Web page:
What happens when the Expo's over

What happens when a world’s fair is over? this question may seem somewhat rhetorical, yet it does, in fact, carry implications that over the years have transformed everyday life in many cities as well as our collective imagination.

Milan, ItalyItalian Prime Minister Matteo Renzi speaks during the opening ceremony of Expo 2015 in Milan, Italy, May 1, 2015. Italy opens the Milan Expo on Friday, torn between hopes that the showcase of global culture and technology will cheer up a gloomy national mood and fears that it will be overshadowed by scandal, delays and street protests. REUTERS/Alessandro Garofalo
Milan, ItalyItalian Prime Minister Matteo Renzi speaks during the opening ceremony of Expo 2015 in Milan, Italy, May 1, 2015. Italy opens the Milan Expo on Friday, torn between hopes that the showcase of global culture and technology will cheer up a gloomy national mood and fears that it will be overshadowed by scandal, delays and street protests. REUTERS/Alessandro Garofalo

The structures erected to host universal expositions are normally built only to be taken down when the events are over, save for a few main attractions such as conference halls, amphitheatres and the pavilions of the host countries, which are supposed to be converted and reutilised.

However, a number of buildings that were destined to have a short life do survive sometimes and thus have an opportunity to become true iconic symbols of a city. think of the eiffel tower and how its demolition would have deprived Paris of one of the most characteristic features of its skyline or Brussels’ atomium, which has become of the most photographed symbols of the Belgian capital since the 1958 World’s Fair.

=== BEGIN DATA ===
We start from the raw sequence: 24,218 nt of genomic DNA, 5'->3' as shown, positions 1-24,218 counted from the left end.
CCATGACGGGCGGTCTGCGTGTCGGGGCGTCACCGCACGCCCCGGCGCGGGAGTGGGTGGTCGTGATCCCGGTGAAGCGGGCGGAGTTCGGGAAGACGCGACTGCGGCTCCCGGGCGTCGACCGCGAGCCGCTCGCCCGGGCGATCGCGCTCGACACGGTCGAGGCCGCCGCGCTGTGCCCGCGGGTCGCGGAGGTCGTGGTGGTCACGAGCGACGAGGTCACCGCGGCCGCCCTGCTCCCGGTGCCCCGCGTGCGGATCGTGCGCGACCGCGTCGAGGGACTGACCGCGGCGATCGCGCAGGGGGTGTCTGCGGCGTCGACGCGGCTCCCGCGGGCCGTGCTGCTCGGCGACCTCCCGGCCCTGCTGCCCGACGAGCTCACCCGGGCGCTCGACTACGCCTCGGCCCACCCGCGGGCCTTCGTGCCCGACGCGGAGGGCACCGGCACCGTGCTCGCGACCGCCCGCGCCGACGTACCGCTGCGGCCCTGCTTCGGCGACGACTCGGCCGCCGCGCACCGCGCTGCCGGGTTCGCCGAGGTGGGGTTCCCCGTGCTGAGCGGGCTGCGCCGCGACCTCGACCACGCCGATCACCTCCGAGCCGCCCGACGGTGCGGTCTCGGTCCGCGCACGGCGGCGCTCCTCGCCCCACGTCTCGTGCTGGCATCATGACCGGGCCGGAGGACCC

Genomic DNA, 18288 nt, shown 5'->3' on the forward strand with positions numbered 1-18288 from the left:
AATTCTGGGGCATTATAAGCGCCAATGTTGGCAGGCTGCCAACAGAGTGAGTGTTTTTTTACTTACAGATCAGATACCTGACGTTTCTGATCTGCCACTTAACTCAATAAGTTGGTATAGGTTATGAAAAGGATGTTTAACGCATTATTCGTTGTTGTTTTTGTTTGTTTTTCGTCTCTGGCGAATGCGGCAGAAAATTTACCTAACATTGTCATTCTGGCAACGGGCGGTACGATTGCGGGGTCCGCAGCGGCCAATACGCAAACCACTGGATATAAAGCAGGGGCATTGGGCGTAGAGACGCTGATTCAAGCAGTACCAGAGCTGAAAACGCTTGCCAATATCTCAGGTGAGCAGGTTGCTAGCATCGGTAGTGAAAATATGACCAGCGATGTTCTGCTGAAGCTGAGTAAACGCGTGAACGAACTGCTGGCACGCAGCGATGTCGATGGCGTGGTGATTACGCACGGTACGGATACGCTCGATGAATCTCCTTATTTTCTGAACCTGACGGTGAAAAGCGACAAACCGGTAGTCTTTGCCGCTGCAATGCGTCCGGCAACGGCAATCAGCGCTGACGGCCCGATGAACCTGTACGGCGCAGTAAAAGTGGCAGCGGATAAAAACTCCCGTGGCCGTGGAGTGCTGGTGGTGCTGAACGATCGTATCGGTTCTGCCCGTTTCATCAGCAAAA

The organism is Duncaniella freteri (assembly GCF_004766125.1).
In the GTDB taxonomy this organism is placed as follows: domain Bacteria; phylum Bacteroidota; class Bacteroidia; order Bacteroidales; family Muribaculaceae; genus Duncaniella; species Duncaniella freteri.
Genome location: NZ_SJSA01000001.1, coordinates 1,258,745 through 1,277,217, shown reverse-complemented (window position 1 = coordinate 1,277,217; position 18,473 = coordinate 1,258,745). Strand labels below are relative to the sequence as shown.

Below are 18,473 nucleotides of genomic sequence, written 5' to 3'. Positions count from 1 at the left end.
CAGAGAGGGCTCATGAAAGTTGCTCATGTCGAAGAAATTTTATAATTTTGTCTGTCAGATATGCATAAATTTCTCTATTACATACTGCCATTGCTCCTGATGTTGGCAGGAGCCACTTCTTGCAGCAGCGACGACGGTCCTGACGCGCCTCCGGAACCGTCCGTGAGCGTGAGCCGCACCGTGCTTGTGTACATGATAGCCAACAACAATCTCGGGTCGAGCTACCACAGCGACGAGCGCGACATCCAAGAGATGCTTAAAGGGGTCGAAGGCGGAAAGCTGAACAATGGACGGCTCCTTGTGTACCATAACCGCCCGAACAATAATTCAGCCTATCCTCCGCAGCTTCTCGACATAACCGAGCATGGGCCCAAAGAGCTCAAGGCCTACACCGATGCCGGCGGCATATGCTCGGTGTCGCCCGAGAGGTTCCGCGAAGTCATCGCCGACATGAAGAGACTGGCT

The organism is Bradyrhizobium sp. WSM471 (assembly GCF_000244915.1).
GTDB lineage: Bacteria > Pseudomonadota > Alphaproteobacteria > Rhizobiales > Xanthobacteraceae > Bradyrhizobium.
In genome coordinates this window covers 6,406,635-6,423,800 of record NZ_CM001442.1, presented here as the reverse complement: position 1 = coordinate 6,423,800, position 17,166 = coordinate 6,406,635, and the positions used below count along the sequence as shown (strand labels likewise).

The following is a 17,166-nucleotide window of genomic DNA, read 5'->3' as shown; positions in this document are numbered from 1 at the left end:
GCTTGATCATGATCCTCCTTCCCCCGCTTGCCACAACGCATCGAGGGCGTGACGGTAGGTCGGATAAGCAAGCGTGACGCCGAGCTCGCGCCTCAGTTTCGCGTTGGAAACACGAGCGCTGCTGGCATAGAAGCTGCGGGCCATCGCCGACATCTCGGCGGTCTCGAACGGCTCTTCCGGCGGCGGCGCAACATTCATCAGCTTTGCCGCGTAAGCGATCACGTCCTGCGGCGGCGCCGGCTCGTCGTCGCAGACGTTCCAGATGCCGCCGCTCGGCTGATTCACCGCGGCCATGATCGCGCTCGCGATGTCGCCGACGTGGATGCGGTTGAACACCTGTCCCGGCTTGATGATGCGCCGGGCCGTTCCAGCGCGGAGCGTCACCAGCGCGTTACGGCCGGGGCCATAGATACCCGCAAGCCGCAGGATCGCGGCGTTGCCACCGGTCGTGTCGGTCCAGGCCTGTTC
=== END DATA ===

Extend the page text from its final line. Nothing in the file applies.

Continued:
Considering the huge investment in terms of money and creativity that all nations pour into capturing the attentions of visitors at every expo, it is certainly a pity that the creations born of such endeavours are so short-lived or even quickly forgotten.

For this reason, in recent 

years, the most successful pavilions have received better consideration: rather than being demolished, they have been sold to the highest bidder or reconstructed back home, where people can continue to marvel at them. such was the case with the dune-shaped United arab emirates pavilion at the 2010 expo in shanghai. Designed by sir Norman Foster, it ended up being so popular that it was flat-packed away after the exposition and reassembled on the island of saadiyat in abu Dhabi, where it can still be seen by admiring visitors. the taiwan pavilion, with its huge rotating sphere, was taken back home too, while the award-winning British pavilion, nicknamed “Dandelion” by the public, was sacrificed for a social cause.

Its 60,000 clear acrylic pieces filled with seeds that gave it the distinctive look of a flower waving in the wind were sold and donated to charities. the Italian pavilion also set an exceptional precedent after the shanghai world expo, bending the rules of the International exposition Bureau (BIe) that prescribes the dismantling of all structures after an exposition has ended. Converted into the shanghai Italian Centre, the pavilion still stands in its original location to the great appreciation of shanghai’s residents, who now have a place to experience Italian culture and excellence.

The ironclad rules of the BIE will also apply to Milan expo 2015 as press office manager stefano Gallizzi assures: “the participation agreements signed by the participating countries stipulate that the pavilions will have to be removed at the end of the exposition and the areas they occupied vacated by June 2016”. However, exactly what the individual exhibitors decide to do with their pavilions remains to be seen.

It is therefore likely that the expo 2015 agreements will spare Milan the bitter destiny that befell seville. Contrary to the original plans, many of the pavilions built for the 1992 World’s Fair hosted in the spanish city were never taken down but reconverted wherever possible and incorporated into a scientific and technological park that is now home to many companies’ headquarters. Despite science-fiction aesthetics worthy of a postapocalyptic blockbuster film, the area is not exactly a priority on tourists’ sightseeing agendas.

In view of the costs incurred to host the 1992 exposition and for the maintenance of the site, which is still being paid for by the city, the outcome is a disappointment. Not coincidentally, many of the pavilions are still looking for a buyer, such as the Hungarian pavilion, an oddly shaped wooden structure with an asking price of approximately €1 million. 

Write a comment for the Article
@
GUALA